Jennifer Richards, Assistant Professor
As you start planning for your in-school clubs, we wanted to make you aware of lesson plans that we have available that are awaiting publication. All lessons below are aligned to state content standards unless otherwise noted. If you are interested in reviewing any of the lesson plans and using them in the next club year, please email James and he will send you the lesson plan and any supporting material
A Story of Hope — Wendy York and Jennifer Richards — Intermediate (6-8)
This lesson begins with a video clip from a Holocaust survivor and discuss the clip as a class. Stu- dents then work to create a word splash of acts of kindness they could perform in their community, and then create posters to promote kindness.
Secret Codes — Wendy York and Jennifer Richards — Intermediate (6-8)
This lesson begins by introducing students to the concept of secret codes by giving some back- ground information. Students are then given the opportunity to decode a secret code that triggered the US’s entrance into the First World War. Students then create their own secret coded tweets.
Why did you say that? — Wendy York and Jennifer Richards –– Intermediate (6-8)
This lesson is taught in a verbal format with a focus on creating a plan of action to improve inter- actions among peers. In this lesson, students will create a list of inappropriate comments they have said or heard, and share with a partner. The students will then view the video, “To This Day” that speaks to one person’s experience. Students will develop a plan of action to address the inappropriate verbal interactions in their school.
Daniel’s Story — Wendy York and Jennifer Richards — Intermediate (6-8)
This lesson uses Daniel’s Story to introduce the concepts. Daniel’s story focuses on the perspective of a Jewish child living in Nazi-occupied Europe during the Holocaust. Students work to create definitions of prejudice, racism, and discrimination, and then view a video prior to having a class discussion. The lesson concludes by the students preparing a poster using their new found knowledge.
Are we Connected? — Wendy York and Jennifer Richards — Intermediate (6-8)
This lesson is taught in a verbal format with a focus on creating a plan of action to reflect upon what quality time means. In this lesson students will view a variety of pictures that show different groups spending quality time. In these pictures, the devices were removed to emphasize focus. Students will discuss each picture and gain an understanding of what it means to spend quality time with others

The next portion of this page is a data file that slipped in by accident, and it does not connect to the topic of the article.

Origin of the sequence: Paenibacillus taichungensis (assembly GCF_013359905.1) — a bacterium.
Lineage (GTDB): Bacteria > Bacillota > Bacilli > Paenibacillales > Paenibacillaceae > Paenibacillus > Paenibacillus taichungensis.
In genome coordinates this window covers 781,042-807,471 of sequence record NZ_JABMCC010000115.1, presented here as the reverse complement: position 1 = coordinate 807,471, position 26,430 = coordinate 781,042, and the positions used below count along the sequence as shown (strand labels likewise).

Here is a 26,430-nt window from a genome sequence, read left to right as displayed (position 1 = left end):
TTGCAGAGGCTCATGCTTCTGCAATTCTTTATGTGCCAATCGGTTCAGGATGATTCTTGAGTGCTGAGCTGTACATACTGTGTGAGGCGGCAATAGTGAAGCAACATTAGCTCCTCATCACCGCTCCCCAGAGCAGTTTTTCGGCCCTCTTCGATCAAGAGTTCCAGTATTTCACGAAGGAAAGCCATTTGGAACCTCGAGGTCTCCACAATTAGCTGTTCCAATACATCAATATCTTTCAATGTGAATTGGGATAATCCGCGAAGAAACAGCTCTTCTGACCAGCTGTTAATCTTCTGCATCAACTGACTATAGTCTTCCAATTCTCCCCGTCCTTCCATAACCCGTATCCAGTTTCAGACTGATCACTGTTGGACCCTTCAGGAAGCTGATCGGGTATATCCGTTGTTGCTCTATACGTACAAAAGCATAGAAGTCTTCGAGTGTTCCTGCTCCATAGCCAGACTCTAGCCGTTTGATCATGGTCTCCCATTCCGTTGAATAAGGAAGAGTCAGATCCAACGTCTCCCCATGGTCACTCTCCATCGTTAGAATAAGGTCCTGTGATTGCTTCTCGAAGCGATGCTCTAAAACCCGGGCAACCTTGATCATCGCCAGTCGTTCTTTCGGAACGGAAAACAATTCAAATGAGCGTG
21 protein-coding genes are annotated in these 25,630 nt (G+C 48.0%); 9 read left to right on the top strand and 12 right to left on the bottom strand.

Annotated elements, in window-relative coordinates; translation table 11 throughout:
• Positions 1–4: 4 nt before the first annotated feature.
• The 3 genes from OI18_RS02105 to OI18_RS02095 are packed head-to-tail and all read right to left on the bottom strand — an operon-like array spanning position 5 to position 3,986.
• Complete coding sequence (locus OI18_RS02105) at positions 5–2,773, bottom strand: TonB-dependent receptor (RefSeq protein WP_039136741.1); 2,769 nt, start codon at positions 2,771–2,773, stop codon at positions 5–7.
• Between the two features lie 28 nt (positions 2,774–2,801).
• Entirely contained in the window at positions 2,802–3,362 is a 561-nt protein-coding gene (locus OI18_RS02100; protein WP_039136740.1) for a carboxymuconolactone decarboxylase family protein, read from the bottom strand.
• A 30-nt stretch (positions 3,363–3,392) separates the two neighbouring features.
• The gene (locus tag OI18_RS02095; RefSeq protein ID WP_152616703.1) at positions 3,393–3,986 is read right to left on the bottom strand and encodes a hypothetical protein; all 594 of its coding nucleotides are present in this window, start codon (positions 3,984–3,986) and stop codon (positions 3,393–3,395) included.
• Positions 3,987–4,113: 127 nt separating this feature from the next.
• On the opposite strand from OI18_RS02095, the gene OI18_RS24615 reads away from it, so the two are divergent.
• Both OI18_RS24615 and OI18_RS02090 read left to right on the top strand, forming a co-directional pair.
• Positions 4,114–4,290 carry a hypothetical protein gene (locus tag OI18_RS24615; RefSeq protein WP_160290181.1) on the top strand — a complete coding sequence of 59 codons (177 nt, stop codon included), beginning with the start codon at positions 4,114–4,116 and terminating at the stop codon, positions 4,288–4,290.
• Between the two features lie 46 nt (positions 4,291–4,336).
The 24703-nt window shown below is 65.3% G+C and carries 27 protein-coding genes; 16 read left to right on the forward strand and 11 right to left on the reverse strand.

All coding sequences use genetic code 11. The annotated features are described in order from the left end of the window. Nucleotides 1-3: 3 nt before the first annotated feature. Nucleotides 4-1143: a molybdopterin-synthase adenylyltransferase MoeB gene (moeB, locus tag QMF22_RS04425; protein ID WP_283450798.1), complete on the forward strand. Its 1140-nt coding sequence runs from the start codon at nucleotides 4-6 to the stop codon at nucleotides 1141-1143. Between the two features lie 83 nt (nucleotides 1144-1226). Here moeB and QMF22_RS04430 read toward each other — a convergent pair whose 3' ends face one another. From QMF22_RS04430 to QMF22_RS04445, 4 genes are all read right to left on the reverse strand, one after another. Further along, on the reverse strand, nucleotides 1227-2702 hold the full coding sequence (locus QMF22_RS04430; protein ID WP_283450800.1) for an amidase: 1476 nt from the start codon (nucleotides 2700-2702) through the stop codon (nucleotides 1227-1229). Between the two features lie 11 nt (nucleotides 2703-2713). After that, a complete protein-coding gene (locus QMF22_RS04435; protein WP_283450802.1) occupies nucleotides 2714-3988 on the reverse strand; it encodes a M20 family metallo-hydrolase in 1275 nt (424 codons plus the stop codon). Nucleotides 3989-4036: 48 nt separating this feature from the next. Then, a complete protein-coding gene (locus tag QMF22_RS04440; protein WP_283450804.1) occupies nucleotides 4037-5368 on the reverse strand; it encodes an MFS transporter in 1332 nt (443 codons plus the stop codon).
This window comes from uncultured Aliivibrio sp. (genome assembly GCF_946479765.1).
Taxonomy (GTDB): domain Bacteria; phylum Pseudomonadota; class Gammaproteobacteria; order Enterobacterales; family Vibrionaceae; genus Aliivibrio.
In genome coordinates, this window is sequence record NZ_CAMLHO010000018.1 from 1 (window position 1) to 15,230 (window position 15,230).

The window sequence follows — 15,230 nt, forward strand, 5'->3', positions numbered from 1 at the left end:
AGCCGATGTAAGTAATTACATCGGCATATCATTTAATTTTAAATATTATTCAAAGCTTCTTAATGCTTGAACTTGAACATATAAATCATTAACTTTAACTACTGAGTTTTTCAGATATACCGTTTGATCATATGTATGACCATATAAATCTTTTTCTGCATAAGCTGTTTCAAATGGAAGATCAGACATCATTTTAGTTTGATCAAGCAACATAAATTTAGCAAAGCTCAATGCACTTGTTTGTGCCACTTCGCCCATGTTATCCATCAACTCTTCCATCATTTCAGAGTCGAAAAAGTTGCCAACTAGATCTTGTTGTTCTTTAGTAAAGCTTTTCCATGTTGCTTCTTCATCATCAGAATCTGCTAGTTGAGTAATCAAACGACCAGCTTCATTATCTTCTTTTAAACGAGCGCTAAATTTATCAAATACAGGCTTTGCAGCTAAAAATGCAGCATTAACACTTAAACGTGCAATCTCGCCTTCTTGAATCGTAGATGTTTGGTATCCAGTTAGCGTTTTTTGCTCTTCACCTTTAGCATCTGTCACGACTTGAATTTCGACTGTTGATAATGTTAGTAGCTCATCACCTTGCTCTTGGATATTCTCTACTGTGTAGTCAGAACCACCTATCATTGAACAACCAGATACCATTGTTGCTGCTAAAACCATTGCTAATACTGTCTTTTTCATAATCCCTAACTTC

Their Rights and Nothing Less –Alexis Hall — Advanced (9-12)
This lesson begins with students working as a group to analyze primary source documents and sharing their findings with the class to create an overview of the women’s suffrage movement. Then, students will create a chart to analyze the reforms demanded, the arguments and strategies uses, the societal diversions, and the increased opportunities for women. Finally, each group will work together to construct a poster that includes information on the women’s suffrage movement during a specific time period.
It’s No Laughing Matter — Jennifer Richards — Advanced (9-12)
This lesson begins by having students observe several political cartoons and make guesses as to what event that being depicted. Students then receive instruction on the history of political cartoons and work as part of a group to create their own political cartoons about a current event.
Stressed Out* — James W. Swart — Advanced (9-12)
This lesson begins by creating a high stress, low impact situation for the students to experience. Following this, students establish a definition of stress. Students then rotate through 5 interactive centers where they learn about the 4 types of stress. Students then work in groups to research stress management techniques and create a 30 second to 1-minute radio commercial on stress management and why it’s important.
Credits and Debits — Loren Stanford — Intermediate(6-7)
The lesson begins by having students identify the parts of a check and register. Students learn the definition of debit and credit and give examples of each. Students then work to fill out checks and a check register based on payments by check and getting their pay check. The lesson concludes by having students select a career and determining what amount of in- come is left after paying their monthly bills.